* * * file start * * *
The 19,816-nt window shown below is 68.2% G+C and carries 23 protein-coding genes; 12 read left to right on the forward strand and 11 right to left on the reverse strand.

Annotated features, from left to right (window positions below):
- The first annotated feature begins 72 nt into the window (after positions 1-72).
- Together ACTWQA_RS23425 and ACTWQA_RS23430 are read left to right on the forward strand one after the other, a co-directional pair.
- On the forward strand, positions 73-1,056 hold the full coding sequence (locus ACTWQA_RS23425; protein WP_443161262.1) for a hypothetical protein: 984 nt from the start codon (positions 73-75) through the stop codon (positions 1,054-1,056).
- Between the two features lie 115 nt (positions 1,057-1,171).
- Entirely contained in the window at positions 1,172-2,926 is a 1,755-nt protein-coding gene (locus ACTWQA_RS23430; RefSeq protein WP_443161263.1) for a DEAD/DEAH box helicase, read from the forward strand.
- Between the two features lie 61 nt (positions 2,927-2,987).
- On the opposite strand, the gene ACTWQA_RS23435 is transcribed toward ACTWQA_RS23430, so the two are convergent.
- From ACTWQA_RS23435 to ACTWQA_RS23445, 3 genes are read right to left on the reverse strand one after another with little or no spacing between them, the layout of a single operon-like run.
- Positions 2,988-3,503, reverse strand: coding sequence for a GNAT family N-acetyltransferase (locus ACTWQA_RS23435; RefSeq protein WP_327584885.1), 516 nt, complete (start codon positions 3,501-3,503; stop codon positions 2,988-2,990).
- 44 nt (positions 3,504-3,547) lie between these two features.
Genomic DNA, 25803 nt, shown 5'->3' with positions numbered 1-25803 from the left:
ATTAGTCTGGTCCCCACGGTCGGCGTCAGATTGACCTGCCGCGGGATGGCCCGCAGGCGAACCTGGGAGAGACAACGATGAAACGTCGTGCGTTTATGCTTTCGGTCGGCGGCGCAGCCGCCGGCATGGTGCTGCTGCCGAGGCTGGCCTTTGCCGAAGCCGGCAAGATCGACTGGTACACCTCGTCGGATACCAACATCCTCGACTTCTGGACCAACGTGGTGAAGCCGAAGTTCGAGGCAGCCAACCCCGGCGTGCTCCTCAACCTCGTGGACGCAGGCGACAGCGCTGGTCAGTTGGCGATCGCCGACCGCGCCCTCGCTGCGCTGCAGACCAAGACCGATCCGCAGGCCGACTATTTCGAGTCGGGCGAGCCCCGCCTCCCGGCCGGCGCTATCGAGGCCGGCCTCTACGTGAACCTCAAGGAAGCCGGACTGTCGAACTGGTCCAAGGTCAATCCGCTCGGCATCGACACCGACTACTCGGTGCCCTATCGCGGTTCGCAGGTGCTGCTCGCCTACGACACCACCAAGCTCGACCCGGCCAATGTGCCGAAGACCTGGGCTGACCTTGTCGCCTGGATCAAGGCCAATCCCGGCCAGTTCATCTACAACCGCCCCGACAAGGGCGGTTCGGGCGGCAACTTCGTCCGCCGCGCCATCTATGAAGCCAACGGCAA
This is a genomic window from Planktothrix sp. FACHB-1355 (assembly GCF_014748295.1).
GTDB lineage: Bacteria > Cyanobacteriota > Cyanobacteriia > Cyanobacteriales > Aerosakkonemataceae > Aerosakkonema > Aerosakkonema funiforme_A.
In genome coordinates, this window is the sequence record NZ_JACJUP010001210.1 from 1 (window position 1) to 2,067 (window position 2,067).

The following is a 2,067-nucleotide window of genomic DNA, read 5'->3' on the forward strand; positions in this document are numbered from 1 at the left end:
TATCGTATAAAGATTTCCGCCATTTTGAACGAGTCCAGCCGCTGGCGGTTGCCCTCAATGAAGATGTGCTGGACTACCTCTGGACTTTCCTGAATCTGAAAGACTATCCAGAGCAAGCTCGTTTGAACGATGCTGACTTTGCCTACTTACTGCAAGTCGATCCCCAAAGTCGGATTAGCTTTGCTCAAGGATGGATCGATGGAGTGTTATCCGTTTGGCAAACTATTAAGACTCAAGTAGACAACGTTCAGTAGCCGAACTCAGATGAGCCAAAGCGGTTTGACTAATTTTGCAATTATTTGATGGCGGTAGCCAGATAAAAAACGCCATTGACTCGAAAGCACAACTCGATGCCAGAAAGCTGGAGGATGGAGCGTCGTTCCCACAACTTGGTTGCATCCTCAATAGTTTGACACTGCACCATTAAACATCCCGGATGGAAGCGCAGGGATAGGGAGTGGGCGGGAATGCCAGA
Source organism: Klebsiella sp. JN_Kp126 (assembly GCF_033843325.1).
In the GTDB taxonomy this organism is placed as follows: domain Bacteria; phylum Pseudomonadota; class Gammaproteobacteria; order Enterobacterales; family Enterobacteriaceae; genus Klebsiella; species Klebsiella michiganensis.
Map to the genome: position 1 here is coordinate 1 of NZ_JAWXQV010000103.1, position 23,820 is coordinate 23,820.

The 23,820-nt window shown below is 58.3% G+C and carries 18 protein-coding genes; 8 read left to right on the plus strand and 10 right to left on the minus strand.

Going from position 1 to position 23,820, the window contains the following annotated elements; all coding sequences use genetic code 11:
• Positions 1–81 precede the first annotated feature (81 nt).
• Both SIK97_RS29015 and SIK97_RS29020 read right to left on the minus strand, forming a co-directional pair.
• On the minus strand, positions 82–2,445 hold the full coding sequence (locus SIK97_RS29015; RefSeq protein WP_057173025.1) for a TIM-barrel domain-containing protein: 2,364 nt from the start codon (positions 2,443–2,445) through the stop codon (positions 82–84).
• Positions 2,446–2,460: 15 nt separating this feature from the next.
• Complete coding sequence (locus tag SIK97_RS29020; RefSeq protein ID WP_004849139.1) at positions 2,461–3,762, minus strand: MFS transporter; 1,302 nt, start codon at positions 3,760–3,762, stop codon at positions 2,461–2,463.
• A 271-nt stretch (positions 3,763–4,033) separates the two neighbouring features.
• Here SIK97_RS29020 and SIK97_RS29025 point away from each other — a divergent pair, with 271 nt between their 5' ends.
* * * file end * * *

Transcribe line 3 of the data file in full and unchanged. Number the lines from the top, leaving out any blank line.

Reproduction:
- The first annotated feature begins 72 nt into the window (after positions 1-72).